Cabrillo’s Most Wanted

June 26, 2017 Posted by: Melonie Brown
Cabrillo National Monument depends on volunteers to help keep the park’s native plant habitats intact. What exactly does it mean to be a “native plant”? The National Park Service draws that line at the year 1492, when Columbus arrived in the new world. Humans and animals have moved species both on purpose and by accident for thousands of years. In defining what makes a native plant habitat, we consider any plant or animal species that got here after Columbus with the help of people. There are plants that stay well contained where they are put and then there are species that are referred to as invasive.
Photo of Navy Crew helping remove weedsNPS Photo - Navy crew working on grasses at Whale Watch Overlook

Weed Warriors is the name given to those that help with the invasive species removal at this park. The group includes individual volunteers and organizational work crews. They might come in to work one time or make a commitment to come in on a regular basis. Some Navy groups have made a commitment to come in on a specific schedule throughout the entire year. 
Photo of Foxtail invasive weedNPS Photo - Foxtail, Bromus madritensis
 
Photo of Ripgut invasive weedNPS Photo - Ripgut, Bromus diandrus

Photo of Wild Oats invasive weedNPS Photo - Wild Oats, Avena barbata

To be able to be a Weed Warrior each person must go through training on plant identification and removal techniques. They start off on the easiest to spot plants. Grasses are usually the most obvious species to identify. Foxtail, Bromus madritensis, is one that can be identified and removed with confidence. Once someone feels comfortable with Foxtail they learn Ripgut, Bromus diandrus and Wild Oats, Avena barbata. The heads of these grasses can be easily distinguished from native grasses. There are two other major plant families that we often use Weed Warriors to help remove.
Cliffs below lighthouse show iceplant
NPS Photo - Historic picture of Iceplant carpeting cliffs.

Photo of iceplant carpeting groundNPS Photo - Carpet of iceplant


Photo of Fig Leaf iceplant
NPS Photo - Fig Leaf, Carpobrotus edulis


Photo of sea lettuce
NPS Photo - Sea Lettuce, Mesembryantemum crystallinum


Photo of Slender Leaf iceplant
NPS Photo - Slender-Leaf, Mesembryanthemum 
Historically volunteers have helped remove different types of Iceplant. There are several species of this plant found in the park. Fig Leaf Iceplant, Carpobrotus edulis, was a huge problem in the park. This is the plant that is often found along the roadsides. It was brought over from South Africa because it roots and grows quickly and maintains a lot of water content. The thought was that it would prevent erosion and work as a fire break. When properly maintained this can be true. When it is left to grow on its own it becomes extremely invasive. This plant can grow up to five feet a year. It grows over and through everything in its path and consumes all the water, sunlight and nutrients of the plants it meets.  Most of the large patches of this plant have already been removed. The second species of Iceplant growing at Cabrillo is Crystalline Iceplant or Sea Lettuce, Mesembryantemum crystallinum. The leaves of this species can grow to the size of a dinner plate. It takes over habitat, the weight of it literally squishing any plants present, and it steals the things that other plants need to grow. The last two types can be seen blanketing the ground at Cabrillo now. These are Slender-Leaf Iceplant, Mesembryanthemum nodiflorum and Coppery Mesembryanthemun, Malephora crocea. Both are smaller in leaf structure than the first two types of Iceplant.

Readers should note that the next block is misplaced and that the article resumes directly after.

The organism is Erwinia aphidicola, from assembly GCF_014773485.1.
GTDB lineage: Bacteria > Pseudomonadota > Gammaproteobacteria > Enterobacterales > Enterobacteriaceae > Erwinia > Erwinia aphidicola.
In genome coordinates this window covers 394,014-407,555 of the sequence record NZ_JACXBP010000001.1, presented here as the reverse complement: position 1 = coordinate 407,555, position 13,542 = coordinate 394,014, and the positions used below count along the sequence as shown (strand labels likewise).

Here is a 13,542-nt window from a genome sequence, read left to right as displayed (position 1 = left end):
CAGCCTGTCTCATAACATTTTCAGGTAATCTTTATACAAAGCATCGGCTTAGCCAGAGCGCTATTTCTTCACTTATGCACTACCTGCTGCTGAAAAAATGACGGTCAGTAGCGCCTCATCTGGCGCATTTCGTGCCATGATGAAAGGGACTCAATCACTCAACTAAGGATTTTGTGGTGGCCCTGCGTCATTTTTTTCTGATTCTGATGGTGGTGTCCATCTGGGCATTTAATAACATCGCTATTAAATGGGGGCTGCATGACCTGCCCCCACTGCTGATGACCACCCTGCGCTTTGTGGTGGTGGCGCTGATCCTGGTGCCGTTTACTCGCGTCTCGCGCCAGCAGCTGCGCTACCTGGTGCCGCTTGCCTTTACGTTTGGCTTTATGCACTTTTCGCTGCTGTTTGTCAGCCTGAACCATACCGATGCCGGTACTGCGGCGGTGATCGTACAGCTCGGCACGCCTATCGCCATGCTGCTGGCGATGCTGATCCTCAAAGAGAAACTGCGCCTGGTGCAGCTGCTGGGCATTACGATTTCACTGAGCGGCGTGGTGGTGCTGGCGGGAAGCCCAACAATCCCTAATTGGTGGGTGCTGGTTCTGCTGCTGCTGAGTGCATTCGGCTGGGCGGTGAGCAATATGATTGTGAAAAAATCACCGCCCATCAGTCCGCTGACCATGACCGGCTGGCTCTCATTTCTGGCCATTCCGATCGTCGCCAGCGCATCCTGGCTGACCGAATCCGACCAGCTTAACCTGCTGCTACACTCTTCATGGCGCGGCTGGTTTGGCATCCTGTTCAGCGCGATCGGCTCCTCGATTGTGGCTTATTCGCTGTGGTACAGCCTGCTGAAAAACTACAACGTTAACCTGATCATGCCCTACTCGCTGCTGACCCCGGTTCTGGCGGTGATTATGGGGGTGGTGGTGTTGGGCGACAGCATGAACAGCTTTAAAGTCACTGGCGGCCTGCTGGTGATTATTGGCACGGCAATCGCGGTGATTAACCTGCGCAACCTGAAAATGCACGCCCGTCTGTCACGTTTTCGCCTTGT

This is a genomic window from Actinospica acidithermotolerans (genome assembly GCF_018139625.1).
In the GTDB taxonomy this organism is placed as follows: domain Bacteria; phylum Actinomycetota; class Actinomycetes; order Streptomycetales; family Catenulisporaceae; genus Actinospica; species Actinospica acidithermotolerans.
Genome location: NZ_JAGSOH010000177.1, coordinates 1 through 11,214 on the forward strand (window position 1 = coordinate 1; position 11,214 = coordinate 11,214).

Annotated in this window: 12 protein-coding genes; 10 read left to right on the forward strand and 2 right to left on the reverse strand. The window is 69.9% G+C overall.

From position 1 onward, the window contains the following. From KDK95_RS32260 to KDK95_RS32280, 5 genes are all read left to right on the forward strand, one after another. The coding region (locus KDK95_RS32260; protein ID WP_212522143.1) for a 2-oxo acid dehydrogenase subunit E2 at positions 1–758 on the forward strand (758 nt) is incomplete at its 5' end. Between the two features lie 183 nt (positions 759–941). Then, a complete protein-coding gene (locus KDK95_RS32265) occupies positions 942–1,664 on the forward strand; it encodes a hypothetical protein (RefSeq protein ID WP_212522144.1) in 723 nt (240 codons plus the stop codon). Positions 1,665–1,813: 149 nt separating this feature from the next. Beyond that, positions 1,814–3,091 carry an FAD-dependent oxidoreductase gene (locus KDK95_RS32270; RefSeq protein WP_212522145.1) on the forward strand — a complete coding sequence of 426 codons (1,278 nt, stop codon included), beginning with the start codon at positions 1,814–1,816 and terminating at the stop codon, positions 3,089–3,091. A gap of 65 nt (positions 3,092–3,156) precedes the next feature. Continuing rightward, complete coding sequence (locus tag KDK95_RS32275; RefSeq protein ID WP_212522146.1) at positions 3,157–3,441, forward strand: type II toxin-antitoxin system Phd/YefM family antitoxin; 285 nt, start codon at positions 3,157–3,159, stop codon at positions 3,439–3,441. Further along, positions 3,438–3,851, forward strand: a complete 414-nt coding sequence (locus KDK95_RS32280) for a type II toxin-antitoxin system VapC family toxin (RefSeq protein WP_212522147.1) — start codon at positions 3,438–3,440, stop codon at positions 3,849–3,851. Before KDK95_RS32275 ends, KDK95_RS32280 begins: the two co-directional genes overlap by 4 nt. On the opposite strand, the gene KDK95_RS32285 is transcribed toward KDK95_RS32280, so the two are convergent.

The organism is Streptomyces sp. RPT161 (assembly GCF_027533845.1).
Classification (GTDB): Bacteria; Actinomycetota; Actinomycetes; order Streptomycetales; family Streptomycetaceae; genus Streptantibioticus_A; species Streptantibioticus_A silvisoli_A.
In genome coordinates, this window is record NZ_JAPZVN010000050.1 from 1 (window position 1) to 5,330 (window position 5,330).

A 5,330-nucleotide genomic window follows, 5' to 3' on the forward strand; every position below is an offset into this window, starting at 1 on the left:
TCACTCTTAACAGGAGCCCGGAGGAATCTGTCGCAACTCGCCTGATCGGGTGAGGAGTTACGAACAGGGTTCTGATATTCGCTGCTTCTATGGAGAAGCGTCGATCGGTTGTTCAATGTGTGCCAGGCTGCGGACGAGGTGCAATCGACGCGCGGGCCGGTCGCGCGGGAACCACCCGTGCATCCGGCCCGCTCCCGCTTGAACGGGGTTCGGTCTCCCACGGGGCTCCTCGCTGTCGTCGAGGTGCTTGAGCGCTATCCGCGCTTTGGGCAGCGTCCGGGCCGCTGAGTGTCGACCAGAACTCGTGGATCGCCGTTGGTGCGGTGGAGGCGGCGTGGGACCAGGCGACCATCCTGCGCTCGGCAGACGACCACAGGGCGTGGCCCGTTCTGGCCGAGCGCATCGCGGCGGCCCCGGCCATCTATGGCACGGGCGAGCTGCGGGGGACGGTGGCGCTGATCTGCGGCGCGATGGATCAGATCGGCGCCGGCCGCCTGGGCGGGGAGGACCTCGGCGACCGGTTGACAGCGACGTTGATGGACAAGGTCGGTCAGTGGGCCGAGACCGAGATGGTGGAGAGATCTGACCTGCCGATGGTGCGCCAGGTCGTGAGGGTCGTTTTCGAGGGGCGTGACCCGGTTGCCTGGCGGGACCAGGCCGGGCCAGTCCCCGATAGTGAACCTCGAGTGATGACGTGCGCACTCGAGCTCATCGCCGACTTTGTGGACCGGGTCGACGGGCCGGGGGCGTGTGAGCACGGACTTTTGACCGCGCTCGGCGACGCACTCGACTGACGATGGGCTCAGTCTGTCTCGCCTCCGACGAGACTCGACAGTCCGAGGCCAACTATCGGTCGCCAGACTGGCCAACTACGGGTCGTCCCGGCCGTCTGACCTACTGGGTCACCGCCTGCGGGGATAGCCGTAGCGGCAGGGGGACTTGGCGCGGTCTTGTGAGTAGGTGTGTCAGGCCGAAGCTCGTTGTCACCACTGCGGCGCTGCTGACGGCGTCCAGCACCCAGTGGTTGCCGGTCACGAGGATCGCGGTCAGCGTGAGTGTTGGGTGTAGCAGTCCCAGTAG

Photo of a Russian Thistle seedling
NPS Photo - Russian Thistle seedling


Photo of a mature Russian Thistle
NPS Photo - Mature Russian Thistle about to become a Tumbleweed

The last species that Weed Warriors are making a big impact on right now is Russian Thistle, Salsola spp. This is the plant that grows up to become a Tumbleweed. When small this plant is fairly easy to remove, but as it matures it is quite difficult to handle both because of its root system and due to the prickliness of its spines. The wind can blow the Tumbleweeds throughout the park, thus spreading the seeds as it rolls. Catching the plants when they are still rooted to the ground is essential to stop the spread. Over the past few years the Navy work crews have made a large dent in the amount of Russian Thistle in areas of the park.
The removal of invasive plants increases the chances of the native insects, reptiles, mammals, birds and sea life being able find the habitat that they need to prosper. The collaboration of the military and civilian volunteers has helped restore major sections of the park to native habitat. The battle of the Weed Warriors often goes unnoticed by the public, but it is key to the survival of the natural resources here at Cabrillo National Monument.
 

Invasive Species Removal, Natural Resources




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Last updated: June 26, 2017

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